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Two months ago, a judge ordered the three girls my husband and I were fostering to reunify with their mom. With just a few hours’ notice, we stood on a street outside the Department of Children and Family Services and loaded them into a taxi.

For the 16 months these girls were in our home, I took care to be honest; I didn’t make promises I couldn’t keep, or offer false assurances. As I buckled them into their car seats that day, I didn’t know what to say. I didn’t know if I would see them again. I couldn’t promise everything would be okay.

All three girls came to our house recently to visit. It wasn’t their first visit since reunification, but this time they brought a special guest. For the first time, Mom saw where her children had lived for those 16 months. How we reached this point is a mash-up of the accidental and the extraordinary.

When my husband and I couldn’t have children the old fashioned way, we turned first to science and then to foster care adoption. Children whose families were having issues would stay with us while their parents got their acts together. If the parents didn’t straighten up, we’d adopt the kids.

Part of our extensive training was determining our ideal placement. We wanted more than one child, so we decided on siblings. In for a penny, in for a pound as my grandmother would say. We had one bedroom for children, so legally they had to be the same sex, and we could only have two. We decided on girls, and capped their ages at 6.

They arrived Dec. 22, 2015, with just one day’s notice. The Toddler was 2 ½. The Infant, not quite a year old. I impulse-bought their Santa presents at a CVS on Christmas Eve while on a desperate search for baby wipes.

My husband took paternity leave. I crammed freelance work into late nights. Slowly we stopped feeling like babysitters and more like parents.

A week after my husband went back to work, Mom gave birth again, and the Newborn needed a home. “But we only have one room,” we protested. “We’re legally maxed out.” Oh no we weren’t. There was a magical thing called a waiver.

Just like that, we tossed our careful family planning into the wind.

Throughout the girls’ stay with us, Mom visited them at the foster family agency twice a week. The first time we dropped them off, my husband asked to take a photograph so the girls could have her picture in their bedroom. She agreed. In hindsight, his request set in motion a relationship we hadn’t anticipated.

We were respectful of Mom. We helped the girls make her birthday cupcakes and Mother’s Day gifts. At Christmas, I pressed their hands into dough, baked it and wrote their names on the backs of the ornaments. I took her on a tour of the special early-learning center they attended and made sure she knew what she had to do to maintain her eligibility if they reunified.

At a meeting set up by one of the girls’ service providers, I assured Mom that we wanted her to still see them if we adopted the girls. She told me she hoped we would continue to have a relationship if they came back to her. But when I put them in that taxi outside of DCFS, I wondered how sincere Mom’s desire was. It’s an easy thing to aspire to when reunification doesn’t necessarily seem attainable.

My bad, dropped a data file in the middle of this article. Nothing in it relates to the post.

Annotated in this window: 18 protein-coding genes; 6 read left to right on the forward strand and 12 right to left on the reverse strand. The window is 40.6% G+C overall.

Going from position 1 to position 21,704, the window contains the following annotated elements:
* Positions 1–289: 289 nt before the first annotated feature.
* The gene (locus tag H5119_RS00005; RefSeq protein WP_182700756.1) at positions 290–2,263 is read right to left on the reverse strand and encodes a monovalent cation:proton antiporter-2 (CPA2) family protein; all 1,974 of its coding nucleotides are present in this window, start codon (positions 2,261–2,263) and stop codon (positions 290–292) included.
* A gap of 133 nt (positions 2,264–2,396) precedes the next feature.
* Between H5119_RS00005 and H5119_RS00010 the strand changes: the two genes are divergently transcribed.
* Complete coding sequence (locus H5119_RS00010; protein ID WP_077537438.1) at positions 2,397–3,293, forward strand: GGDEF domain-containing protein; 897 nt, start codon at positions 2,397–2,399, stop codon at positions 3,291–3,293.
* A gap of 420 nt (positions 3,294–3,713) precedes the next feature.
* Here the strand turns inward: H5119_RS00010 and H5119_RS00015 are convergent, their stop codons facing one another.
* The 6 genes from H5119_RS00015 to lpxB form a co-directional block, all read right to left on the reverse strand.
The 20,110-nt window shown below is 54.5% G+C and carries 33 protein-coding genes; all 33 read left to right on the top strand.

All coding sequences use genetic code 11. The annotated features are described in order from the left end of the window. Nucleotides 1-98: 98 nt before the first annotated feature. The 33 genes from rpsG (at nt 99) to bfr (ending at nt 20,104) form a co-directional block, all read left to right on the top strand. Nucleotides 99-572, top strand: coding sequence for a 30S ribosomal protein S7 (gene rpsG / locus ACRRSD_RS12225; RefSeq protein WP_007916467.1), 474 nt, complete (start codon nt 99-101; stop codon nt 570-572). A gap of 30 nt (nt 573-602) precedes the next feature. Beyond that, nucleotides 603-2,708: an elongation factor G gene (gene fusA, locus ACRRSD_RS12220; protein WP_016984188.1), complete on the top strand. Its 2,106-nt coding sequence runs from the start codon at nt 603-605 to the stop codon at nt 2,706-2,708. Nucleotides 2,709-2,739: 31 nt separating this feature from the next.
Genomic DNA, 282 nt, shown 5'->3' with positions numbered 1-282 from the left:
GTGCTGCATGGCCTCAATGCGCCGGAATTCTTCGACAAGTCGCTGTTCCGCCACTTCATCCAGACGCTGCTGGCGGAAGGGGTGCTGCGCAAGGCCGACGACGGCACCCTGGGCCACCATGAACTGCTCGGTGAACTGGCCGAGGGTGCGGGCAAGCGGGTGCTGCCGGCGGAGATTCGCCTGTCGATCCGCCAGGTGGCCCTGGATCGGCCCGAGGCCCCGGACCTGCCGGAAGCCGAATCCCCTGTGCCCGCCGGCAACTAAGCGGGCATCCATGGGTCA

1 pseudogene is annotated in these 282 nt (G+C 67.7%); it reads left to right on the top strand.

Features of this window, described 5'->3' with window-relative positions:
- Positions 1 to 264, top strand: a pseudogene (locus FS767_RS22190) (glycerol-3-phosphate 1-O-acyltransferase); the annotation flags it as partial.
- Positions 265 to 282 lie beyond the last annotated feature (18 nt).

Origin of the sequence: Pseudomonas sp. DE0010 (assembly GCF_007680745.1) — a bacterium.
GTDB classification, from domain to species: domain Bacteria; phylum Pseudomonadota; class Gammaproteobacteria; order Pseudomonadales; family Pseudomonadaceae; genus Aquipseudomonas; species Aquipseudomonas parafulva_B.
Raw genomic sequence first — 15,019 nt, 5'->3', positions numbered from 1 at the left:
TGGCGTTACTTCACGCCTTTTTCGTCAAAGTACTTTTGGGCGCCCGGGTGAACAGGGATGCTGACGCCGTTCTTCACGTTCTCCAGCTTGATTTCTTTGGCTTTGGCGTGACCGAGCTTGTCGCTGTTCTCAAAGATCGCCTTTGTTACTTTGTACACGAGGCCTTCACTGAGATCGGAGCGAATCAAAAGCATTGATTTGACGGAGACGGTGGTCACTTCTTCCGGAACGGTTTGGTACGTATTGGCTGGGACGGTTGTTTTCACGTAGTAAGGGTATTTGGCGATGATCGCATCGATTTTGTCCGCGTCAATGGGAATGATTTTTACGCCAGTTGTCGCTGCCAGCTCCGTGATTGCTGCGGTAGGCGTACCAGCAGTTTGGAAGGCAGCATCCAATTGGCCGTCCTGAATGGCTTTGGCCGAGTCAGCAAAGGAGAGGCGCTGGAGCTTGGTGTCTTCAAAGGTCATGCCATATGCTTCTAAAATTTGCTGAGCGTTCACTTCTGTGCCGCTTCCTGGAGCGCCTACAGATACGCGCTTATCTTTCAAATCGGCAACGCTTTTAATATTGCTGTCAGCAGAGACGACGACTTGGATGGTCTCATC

About 10 days after the girls reunified, that same service provider arranged another meeting for me and Mom, who asked to make a plan to preserve the relationship her children had with us. I was so close to tears, I could only nod in response.

Three days later, we had our first visit. We now take them one full day on weekends. When we went on vacation, Mom texted me a video in which I heard the Newborn say my name for the first time. I watched it over and over.

The Toddler insisted that she wanted “Mommy to come to our house.” After much discussion, my husband and I issued an invitation. By law, our address was confidential; Mom had no idea where her girls were while they lived with us.

We were now firmly in uncharted waters. Mom has no legal obligation to let us see her girls. For most birth families, the time children spend in foster care is an incredibly painful chapter they wish to close the door on as quickly as possible. But Mom faces that pain head-on every weekend, by choice, when she drops the girls off with us at a bus stop in downtown Los Angeles.

The cynical part of me wants to believe she’s just happy to have a day off, that having three children this young is overwhelming and she needs a break. I certainly did when they lived with us.

But there are signs she genuinely appreciates the bond we have with her girls, and that we have come to have some personal value to her as well. That helpful service provider recently told me Mom refers to me as her “other Mommy.” That seems so sad and beautiful. Maybe that’s why she decided to accept our invitation.

Mom seemed comfortable during the hour she was here. She admired our claw-foot tub and mentioned how much she likes to take baths. She laughed when I showed her the pile of the girls’ orphan socks I still have in the dining room.

At some point, my husband and I will take another foster care placement, crossing our fingers that this time we get to adopt. We wonder how we will manage our weekend visits — five kids this age defies overwhelming; I mentally play Tetris with car seats and wonder how I will explain to the girls that “their room” is no longer theirs.

And then I shrug off my concerns. Nothing about this journey has gone as hoped or expected. But somehow, it’s gone okay.

Georgene Smith Goodin lives in Los Angeles with her husband, the cartoonist Robert Goodin. Follow her on Twitter @gsmithgoodin, or read more of her writing at Georgenesmithgoodin.blogspot.com.

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